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Shirin Neshat

Shirin Neshat (*1957, Qazvin) left her native Iran in 1974 to continue studying fine arts in the United States. Due to the Islamic Revolution in 1979, she was only able to return to Iran in 1990 after the death of Ayatollah Khomeini. Deeply affected by the changes in her country, in particular with regard to conditions for women, she turned her attention to the differences that can be found across western cultures as well as Islamic and eastern cultures. In Women of Allah, one of her first works, Neshat engages with the complexity of the identity of women who have committed themselves to religion to an extreme degree and evokes the notion of the martyr. The multiplicity and ambivalence of the gaze, be it western or Islamic, male or female, or based on reality and symbols – the veil and weapons in this instance – plays a crucial role in her art, as do questions of violence and poetry, the ‘symbolic voice of women’ as defined by the artist who blends images and texts in Farsi in this series. Concerned with going beyond stereotypes, she infuses her work with a strong political and social dimension and emphasises “the contradictions in those strong and proud women who take part in the revolutionary process, head off to war, their guns on their backs, and are still subject to the laws of the harem.”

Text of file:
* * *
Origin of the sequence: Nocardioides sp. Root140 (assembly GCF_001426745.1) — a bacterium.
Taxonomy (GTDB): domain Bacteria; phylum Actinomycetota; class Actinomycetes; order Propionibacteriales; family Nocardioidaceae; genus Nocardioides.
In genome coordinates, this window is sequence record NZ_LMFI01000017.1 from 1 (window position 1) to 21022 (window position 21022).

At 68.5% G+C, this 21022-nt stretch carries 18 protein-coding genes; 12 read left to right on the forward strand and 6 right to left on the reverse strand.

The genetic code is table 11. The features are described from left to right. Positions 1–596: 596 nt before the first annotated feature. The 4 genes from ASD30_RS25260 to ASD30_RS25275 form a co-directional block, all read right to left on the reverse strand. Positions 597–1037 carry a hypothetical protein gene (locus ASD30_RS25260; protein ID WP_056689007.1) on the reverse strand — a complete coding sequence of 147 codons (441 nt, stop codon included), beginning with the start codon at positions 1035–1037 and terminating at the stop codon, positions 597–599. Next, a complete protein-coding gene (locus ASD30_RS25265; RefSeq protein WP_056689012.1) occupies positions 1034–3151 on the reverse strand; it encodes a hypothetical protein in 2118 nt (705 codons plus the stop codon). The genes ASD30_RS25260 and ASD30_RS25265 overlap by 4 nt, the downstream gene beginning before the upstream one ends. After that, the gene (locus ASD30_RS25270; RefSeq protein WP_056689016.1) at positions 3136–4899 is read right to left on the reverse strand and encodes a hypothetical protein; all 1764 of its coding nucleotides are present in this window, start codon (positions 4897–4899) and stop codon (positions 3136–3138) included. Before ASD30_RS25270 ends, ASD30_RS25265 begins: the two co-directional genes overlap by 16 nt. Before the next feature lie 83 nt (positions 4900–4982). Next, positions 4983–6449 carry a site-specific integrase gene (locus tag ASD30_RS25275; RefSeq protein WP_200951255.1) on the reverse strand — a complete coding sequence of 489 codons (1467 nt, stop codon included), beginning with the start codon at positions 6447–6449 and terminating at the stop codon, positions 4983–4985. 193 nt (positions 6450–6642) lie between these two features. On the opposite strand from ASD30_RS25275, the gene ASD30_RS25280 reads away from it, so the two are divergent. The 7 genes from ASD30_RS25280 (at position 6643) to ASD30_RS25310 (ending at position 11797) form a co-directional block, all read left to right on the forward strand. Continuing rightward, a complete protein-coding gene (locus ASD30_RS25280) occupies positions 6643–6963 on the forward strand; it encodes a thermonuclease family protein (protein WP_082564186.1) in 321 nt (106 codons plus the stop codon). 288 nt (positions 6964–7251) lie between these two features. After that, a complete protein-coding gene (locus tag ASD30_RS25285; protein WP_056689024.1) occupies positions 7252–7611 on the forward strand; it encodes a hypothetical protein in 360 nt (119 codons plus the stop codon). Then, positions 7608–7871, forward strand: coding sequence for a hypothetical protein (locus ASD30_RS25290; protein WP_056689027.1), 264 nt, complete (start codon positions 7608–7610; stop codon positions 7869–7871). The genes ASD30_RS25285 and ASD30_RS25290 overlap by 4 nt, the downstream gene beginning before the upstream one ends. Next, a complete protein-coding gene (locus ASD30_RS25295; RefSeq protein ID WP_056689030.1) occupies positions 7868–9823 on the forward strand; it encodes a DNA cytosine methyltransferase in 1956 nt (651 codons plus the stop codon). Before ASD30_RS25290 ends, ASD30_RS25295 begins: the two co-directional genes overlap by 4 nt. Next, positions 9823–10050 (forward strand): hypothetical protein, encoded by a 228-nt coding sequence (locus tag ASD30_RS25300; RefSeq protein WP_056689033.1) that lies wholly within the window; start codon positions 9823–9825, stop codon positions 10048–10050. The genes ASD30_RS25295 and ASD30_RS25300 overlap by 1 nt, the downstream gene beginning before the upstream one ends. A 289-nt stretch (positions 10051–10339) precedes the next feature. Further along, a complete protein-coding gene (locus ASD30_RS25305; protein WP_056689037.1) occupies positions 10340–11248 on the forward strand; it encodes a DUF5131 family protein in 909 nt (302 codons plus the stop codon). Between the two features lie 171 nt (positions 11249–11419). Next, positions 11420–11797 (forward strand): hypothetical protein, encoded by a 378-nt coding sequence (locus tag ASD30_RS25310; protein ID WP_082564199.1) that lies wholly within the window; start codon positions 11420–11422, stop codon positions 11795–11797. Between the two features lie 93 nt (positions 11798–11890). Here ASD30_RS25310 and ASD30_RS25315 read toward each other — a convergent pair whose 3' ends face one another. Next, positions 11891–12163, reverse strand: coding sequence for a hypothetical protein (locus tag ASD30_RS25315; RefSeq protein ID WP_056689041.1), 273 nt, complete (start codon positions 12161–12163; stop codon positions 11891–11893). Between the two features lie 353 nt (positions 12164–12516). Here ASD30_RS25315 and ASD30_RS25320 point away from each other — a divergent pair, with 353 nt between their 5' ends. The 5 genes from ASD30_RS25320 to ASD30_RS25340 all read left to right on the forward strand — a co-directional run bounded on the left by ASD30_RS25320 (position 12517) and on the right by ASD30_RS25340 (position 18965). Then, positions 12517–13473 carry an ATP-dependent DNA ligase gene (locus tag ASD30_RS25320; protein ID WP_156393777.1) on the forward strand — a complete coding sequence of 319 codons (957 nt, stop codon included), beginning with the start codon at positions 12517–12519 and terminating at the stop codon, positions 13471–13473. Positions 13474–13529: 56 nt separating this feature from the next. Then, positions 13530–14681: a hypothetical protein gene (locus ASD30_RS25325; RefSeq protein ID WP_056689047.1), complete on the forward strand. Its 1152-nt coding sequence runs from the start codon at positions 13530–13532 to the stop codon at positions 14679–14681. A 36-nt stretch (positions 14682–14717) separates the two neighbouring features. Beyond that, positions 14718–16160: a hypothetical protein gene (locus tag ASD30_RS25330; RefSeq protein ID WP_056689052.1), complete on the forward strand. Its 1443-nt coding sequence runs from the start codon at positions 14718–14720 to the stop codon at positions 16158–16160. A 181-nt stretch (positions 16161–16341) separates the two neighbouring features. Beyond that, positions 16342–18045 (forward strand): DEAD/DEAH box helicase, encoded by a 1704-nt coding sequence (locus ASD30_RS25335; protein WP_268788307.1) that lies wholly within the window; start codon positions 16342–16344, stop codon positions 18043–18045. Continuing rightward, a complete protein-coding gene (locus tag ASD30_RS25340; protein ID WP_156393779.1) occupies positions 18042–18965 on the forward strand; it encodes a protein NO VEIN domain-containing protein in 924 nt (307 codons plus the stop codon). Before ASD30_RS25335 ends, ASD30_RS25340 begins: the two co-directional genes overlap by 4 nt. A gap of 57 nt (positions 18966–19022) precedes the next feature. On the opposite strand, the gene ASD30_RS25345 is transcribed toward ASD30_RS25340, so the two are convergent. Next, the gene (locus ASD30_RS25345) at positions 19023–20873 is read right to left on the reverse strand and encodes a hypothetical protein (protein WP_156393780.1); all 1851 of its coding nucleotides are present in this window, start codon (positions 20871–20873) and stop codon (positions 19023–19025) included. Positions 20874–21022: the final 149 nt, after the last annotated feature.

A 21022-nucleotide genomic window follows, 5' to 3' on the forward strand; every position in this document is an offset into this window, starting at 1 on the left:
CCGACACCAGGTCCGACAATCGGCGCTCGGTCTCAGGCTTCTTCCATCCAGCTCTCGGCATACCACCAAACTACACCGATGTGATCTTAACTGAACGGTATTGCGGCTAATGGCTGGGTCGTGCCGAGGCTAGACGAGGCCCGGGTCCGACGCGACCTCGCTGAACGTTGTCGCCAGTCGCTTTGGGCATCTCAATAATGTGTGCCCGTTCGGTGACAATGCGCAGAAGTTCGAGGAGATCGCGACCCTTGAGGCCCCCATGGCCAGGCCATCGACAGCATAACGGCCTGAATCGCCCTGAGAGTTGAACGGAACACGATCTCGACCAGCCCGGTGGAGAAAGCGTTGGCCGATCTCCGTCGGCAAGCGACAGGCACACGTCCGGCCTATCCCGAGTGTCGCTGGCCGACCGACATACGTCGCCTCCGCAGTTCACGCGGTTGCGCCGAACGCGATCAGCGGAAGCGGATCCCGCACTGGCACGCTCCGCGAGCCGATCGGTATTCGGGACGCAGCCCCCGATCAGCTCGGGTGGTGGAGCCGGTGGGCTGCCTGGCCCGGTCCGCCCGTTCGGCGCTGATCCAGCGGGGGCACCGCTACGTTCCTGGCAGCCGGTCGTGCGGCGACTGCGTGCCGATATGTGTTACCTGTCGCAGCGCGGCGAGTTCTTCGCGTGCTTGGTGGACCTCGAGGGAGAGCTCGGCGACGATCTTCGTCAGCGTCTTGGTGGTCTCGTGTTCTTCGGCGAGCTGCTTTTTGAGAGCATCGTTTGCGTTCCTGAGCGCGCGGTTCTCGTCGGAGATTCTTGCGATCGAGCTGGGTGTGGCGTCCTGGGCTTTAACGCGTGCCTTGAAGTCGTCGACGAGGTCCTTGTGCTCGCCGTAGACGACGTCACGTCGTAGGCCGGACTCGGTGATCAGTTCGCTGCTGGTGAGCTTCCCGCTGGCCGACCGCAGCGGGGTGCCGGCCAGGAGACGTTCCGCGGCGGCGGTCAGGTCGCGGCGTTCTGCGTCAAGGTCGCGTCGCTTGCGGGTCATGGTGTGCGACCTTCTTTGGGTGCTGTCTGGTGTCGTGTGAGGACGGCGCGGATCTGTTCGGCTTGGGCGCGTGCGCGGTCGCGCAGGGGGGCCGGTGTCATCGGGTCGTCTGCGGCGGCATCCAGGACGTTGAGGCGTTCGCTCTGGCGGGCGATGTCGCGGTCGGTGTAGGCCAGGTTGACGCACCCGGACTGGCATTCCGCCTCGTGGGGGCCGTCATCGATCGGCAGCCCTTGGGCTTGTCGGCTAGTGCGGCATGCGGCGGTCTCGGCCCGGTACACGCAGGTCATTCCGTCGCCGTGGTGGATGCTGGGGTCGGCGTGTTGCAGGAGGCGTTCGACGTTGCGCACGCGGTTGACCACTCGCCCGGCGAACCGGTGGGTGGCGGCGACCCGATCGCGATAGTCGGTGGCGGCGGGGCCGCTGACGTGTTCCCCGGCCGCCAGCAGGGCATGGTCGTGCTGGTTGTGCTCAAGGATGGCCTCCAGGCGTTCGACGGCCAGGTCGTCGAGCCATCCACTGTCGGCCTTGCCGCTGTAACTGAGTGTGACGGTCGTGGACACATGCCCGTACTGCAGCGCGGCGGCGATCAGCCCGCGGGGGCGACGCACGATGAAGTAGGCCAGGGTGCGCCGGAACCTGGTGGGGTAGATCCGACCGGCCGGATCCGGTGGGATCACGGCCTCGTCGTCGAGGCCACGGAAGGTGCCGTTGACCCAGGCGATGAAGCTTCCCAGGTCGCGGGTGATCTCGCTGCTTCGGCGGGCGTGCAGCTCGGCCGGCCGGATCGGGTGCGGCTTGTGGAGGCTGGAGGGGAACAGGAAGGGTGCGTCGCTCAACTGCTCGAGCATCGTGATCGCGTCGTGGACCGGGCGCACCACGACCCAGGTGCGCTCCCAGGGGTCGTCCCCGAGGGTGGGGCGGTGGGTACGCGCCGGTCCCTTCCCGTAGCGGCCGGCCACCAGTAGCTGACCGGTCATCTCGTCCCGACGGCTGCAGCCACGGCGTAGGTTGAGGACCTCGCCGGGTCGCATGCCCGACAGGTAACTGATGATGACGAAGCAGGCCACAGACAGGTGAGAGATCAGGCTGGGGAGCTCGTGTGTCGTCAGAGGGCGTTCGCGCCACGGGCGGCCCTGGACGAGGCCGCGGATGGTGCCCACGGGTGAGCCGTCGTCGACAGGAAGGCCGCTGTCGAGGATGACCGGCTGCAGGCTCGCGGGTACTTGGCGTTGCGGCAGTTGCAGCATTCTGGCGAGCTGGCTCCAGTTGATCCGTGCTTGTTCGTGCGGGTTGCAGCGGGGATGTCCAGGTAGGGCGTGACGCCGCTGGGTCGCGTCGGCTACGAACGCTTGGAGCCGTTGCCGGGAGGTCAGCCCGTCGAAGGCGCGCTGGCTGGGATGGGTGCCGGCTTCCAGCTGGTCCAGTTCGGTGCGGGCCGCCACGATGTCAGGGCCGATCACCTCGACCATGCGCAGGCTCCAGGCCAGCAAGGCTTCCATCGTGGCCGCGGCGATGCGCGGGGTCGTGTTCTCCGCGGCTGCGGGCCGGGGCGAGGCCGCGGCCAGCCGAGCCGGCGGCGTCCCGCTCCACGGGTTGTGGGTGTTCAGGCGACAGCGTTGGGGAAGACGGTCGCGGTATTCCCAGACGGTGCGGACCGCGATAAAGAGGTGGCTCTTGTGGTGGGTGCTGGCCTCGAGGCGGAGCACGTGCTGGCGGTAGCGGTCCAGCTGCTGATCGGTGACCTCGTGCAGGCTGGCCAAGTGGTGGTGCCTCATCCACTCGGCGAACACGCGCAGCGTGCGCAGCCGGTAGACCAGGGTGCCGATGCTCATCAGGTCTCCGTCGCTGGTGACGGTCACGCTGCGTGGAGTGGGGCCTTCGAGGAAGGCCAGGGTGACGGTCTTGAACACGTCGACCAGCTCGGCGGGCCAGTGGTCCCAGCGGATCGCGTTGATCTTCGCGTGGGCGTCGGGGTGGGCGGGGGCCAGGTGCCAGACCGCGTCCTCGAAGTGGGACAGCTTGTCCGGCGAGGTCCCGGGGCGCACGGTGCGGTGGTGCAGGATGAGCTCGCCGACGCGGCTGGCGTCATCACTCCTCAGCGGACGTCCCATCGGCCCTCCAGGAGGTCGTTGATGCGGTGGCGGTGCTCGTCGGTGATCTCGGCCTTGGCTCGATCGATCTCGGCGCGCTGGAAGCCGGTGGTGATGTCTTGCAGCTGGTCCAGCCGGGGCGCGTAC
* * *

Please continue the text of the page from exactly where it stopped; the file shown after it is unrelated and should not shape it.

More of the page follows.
Artworks

  1. Shirin Neshat Guardians of Revolution, 1994

    De la série Women of Allah
    Photographie noir et blanc 127 x 102 cm
    Collection Mudam Luxembourg
    Apport Focuna, Acquisition 1998
    © Photo : Christof Weber

  1. Shirin Neshat Whispers, 1997

    De la série Women of Allah
    Photographie noir et blanc 127 x 188 cm
    Collection Mudam Luxembourg
    Apport Focuna, Acquisition 1998
    © Photo : Christof Weber

Marina Abramović, "Video Portrait Gallery", 1975-1998 | Collection Mudam Luxembourg | Acquisition 2001
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